First the good news! 2019 was one of the best years for queer representation in major Hollywood films, according to GLAAD’s eighth annual Studio Responsibility Index that was released on Thursday. The bad news is that the films did not reflect the diversity in the community.
For the third year in a row there were no transgender or non-binary characters in mainstream releases. Last year, while the number of films with gay characters had increased, there was a decrease in characters who were lesbian, bisexual or people of colour.
“Despite seeing a record high percentage of LGBTQI-inclusive films this year, the industry still has a long way to go in terms of fairly and accurately representing the LGBTQ community. If film studios want to stay relevant to today’s audiences and compete in an industry that is emphasising diversity and inclusion, then they must urgently reverse course on the diminishing representation of LGBTQI women and people of color, as well as the complete absence of trans characters,” GLAAD President and CEO, Sarah Kate Ellis said in a statement.
GLAAD looked at 118 films from the eight major studios that had the highest theatrical grosses in 2019 – Lionsgate, Paramount Pictures, Sony Pictures, STX Films, United Arts Releasing, Universal Pictures, Walt Disney Studios and Warner Bros. Of the 118 films that had a mainstream release, 22 (18.6%) had queer characters – up from 20 inclusive films out of 110 films in 2018.
According to GLAAD this was the highest percentage of inclusive films in a year since the organisation started preparing the annual report in 2013.
- In the 22 inclusive films, 15 (68%) had gay characters, up from 55% in 2018.
- 8 films (36%) had lesbian characters characters, down from 55% in 2018.
- Three films (14%) had bisexual characters
- There were zero films with transgender characters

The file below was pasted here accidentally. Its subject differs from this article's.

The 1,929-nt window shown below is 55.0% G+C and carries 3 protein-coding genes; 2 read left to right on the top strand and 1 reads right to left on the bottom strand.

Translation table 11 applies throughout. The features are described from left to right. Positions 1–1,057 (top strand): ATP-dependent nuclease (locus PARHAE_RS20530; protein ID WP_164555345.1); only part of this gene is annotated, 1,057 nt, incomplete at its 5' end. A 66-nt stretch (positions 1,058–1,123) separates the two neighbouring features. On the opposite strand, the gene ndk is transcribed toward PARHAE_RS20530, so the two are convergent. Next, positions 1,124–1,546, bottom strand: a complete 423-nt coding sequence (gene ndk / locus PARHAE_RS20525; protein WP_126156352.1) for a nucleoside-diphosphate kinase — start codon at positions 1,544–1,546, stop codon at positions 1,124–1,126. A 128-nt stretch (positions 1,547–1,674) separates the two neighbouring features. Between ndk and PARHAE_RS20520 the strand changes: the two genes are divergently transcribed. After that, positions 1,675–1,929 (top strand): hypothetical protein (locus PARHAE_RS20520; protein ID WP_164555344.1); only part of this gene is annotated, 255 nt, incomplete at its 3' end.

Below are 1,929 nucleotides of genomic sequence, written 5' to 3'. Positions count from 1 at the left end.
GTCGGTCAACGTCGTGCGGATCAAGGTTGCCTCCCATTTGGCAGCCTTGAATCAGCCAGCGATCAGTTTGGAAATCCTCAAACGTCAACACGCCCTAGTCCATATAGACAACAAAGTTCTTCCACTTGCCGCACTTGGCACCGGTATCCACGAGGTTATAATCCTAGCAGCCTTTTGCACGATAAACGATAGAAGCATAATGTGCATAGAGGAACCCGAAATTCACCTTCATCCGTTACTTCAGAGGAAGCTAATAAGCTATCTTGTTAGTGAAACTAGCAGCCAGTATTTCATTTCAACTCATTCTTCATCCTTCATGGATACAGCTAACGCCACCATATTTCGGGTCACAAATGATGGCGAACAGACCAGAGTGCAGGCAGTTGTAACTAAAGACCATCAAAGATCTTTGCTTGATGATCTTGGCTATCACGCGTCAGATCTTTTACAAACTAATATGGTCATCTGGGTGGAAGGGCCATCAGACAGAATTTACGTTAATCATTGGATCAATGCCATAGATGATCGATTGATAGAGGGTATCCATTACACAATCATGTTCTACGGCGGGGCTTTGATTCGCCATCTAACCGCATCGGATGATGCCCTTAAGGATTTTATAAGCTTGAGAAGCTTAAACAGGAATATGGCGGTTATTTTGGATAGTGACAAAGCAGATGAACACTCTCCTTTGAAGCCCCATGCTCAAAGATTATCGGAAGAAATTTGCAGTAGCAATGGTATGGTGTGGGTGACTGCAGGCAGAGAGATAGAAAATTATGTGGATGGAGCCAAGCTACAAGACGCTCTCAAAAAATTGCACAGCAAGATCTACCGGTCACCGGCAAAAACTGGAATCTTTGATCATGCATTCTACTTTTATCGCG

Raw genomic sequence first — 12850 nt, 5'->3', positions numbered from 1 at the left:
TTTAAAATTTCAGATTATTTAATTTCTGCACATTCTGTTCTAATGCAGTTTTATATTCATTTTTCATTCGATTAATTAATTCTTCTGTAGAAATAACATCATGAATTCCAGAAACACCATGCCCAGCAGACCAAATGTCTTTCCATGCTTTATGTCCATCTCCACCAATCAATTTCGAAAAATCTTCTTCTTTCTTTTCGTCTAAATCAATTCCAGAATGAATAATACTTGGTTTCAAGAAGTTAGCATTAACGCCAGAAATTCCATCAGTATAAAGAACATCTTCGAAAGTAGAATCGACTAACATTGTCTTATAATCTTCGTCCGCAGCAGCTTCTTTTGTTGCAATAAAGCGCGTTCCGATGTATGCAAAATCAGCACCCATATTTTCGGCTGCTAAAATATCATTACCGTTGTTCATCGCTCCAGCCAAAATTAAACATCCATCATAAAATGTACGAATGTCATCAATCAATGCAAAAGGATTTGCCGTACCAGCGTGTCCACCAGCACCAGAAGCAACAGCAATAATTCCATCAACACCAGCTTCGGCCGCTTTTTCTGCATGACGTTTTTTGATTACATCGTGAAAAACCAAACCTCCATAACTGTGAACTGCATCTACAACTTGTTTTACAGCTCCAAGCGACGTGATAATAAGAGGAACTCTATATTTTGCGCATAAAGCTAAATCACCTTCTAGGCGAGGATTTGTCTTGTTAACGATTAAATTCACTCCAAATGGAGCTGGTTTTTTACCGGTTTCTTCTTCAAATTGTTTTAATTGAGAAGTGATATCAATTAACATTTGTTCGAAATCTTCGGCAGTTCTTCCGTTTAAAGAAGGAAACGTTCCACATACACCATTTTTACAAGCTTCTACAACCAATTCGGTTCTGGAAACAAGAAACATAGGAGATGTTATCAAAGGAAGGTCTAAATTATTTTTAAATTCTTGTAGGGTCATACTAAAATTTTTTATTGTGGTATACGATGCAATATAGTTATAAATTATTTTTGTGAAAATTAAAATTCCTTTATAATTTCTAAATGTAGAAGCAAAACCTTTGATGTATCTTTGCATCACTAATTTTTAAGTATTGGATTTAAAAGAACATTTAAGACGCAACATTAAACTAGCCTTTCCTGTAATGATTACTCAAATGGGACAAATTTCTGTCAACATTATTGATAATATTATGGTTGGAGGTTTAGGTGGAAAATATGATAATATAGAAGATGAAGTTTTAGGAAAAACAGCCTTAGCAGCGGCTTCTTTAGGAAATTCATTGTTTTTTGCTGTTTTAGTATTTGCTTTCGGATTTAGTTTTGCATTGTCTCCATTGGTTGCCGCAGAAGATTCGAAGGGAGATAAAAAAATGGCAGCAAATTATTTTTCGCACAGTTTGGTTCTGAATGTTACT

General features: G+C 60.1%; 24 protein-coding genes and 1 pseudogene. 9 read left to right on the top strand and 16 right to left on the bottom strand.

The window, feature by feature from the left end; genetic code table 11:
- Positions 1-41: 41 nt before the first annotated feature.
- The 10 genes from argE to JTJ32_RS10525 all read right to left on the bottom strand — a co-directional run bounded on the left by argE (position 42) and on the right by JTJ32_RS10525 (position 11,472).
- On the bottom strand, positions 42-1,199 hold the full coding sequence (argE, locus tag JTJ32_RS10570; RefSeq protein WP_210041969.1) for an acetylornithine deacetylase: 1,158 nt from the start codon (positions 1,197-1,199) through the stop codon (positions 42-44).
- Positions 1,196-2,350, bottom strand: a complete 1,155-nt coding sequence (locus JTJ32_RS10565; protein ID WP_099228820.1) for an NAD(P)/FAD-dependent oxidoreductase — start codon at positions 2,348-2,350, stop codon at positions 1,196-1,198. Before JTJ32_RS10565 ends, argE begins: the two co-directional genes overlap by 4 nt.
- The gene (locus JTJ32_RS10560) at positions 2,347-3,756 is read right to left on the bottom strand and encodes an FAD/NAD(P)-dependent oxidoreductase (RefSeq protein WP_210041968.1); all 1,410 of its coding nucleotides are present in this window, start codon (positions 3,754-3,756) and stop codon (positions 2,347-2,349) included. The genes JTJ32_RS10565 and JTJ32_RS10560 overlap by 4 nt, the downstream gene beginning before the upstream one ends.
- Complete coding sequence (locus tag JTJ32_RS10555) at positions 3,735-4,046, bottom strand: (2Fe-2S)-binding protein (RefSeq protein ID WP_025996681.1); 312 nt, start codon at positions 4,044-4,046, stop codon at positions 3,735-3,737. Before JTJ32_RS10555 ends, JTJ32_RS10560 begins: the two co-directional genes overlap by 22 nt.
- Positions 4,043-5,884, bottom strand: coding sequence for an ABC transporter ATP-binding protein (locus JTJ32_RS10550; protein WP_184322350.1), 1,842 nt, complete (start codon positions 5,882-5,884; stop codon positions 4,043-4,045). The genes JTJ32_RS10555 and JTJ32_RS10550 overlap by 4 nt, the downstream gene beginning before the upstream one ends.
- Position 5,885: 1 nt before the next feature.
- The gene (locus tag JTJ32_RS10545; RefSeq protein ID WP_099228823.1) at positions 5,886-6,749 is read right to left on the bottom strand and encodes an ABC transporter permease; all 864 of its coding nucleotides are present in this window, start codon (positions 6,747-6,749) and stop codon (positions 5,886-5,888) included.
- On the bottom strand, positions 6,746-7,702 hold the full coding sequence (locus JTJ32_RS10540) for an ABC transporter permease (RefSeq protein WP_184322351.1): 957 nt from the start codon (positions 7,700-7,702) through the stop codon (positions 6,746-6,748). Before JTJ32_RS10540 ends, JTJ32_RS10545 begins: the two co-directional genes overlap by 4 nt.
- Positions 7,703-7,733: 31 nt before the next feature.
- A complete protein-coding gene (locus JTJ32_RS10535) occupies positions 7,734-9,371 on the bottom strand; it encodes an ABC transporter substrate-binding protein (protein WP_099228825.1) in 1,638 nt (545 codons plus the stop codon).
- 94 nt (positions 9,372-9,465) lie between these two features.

- Of the 50 LGBTQI charcters in the films, 34 were men and 16 were women.
- 33 of the 50 characters were white (66%), 11 were Black (22%), four were Latin (8%), and two were Asian/Pacific Islander (4%)
- There was only one character with a disability
When it came to screen time, you were more likely to see a LGBTQI character in a blink-and-miss role in the major studio films. At one end of the spectrum were films like Rocketman and Booksmart which had gay and lesbian characters in the lead, while at the other end were films like Avengers: Endgame and Toy Story that had an LGBTQI character in one scene.
Only nine of the 22 films had an LGBTQI character who had more than 10 minutes of screen time. Of the 50 LGBTQ characters, 28 were on screen for less than three minutes, 21 appeared for less than a minute, the report said.
The absence of transgender and non-binary characters in major Hollywood releases was all the more stark, given the fact that television seemed to embrace trans characters.
“TV has seen the premiere of FX’s history making Pose, television’s first transgender superhero on The CW’s Supergirl, and transgender men stepping into series regular roles on FOX’s 9-1-1: Lone Star, Showtime’s The L Word and Work In Progress. Yet, major studio films continue to leave trans characters out of the story,” the report said.
Only 16 passed GLAAD’s Vitto Russo test – characters must be identifiablly LGBTQI, must have unique character traits and must matter in the film. The films that passed this test included Anna, Bombshell, Cold Pursuit, Five Feet Apart, Perfect Strangers, Rocketman, What Men Want, A Dog’s Way Home, Charlie’s Angels, Booksmart, Good Boys, The Good Liar, Isn’t it Romantic, IT Chapter Two, and Last Christmas.
Four films cast trans or non-binary actors – Trace Lysette in Hustlers, Indya Moore in Queen And Slim, Zach Barack in Spider-Man: Far From Home, and Asia Kate Dillon in John Wick 3, but failed the Vito Russo test as the films did not establish them as trans or non-binary characters.
GLAAD also looked at four affiliated studios (Focus Features, Roadside Attractions, Searchlight Pictures, and Sony Pictures Classics) known as the “art house divisions”. Out of the 34 films released by these studios, eight were LGBTQI-inclusive and all the characters in these movies were white gay men.